THIS township consists of just one of the original surveyed townships, of five miles square, and is designated on the original plats as township one, range eighteen, United States Military Lands. Amongst the first settlers in this township, were the Fultons–Hugh and Robert–John Hunter, Samuel McElvain and family, John Lisle and family, Mr. Henderson and family, and the Hesses; and about 1804 or 1805, David Beers and family
In 1811, it was organized as a township. In 1814, Roswell Wilcox moved into the township, and erected the mills long known as the "Wilcox mills," but of late years known as the "Piatt mills," and now owned by the Messrs. Hess, which have been doing a useful business over forty years. Farther up the creek, are George Whip's mills, also doing a good business; and there are three distilleries in the township doing a pretty extensive business manufacturing liquor, and fattening hogs, etc.
About the year 1846 or '47, Alanson Bull, Esq., sold a few building lots on the road side, which were bought and improved by mechanics. He did not have any plat of his lots recorded, nor did he design it for a regular town, but merely to afford residences for a few mechanics, for the benefit of the neighborhood. It however soon grew into a village, and assumed the name of "Clintonville." There was a post office established here in Oct. 1847, and James Ferguson, the postmaster.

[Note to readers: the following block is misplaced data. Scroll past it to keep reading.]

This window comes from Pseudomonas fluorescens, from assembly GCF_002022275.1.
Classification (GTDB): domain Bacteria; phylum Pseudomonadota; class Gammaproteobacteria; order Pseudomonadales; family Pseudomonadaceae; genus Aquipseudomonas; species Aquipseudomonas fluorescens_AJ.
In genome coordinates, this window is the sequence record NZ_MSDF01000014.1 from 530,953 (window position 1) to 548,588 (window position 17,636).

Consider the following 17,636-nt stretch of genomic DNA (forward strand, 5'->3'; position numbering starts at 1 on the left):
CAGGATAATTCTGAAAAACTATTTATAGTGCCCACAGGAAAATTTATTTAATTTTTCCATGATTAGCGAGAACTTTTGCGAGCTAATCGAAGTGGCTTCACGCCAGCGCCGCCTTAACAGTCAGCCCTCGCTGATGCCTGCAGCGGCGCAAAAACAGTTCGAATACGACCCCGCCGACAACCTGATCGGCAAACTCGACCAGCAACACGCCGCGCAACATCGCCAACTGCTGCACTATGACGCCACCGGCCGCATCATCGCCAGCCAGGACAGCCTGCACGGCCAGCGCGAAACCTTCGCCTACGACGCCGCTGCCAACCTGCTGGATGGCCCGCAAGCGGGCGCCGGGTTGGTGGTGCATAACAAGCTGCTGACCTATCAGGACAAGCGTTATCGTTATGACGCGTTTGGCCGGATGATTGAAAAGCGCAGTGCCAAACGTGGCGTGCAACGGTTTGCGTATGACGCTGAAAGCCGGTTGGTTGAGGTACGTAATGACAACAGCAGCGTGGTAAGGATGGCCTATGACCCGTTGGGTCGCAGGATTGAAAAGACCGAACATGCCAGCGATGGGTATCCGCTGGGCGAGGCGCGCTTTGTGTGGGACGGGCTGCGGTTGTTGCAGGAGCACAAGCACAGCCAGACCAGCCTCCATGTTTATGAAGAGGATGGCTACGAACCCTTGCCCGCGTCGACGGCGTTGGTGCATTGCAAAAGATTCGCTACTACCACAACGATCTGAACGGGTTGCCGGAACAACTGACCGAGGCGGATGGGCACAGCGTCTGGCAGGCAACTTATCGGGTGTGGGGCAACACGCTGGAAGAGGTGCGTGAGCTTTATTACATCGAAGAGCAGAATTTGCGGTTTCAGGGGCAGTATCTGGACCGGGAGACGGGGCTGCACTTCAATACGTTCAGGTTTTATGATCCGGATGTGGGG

In 1852, Messrs. Solomon and George W. Beers, laid out some lots on the roadside between Clintonville and Columbus, and had their plat recorded, and named the place, "North Columbus;" in which some considerable improvements have been made.
There are in this township three churches and three cemeteries—a Methodist Church and burying place on the Worthington plank road, near the residence of Rev. Jason Bull; and another about five miles from Columbus, on the Lockwin plank road, near the residence of G. S. Innis, Esq.; and a church at Clintonville, belonging to the Christian denomination; and a burying place three or four miles north of Columbus, on the west side of the Olentangy.
In 1840, this township contained 969 inhabitants. In
1850, it contained 1, 186. In 1853, it constituted ten school districts, and contained an aggregate of 370 youth between the ages of five and twenty-one years. In 1857, the aggregate of such youth was 430.
SUCCESSIVE JUSTICES OF THE PEACE.
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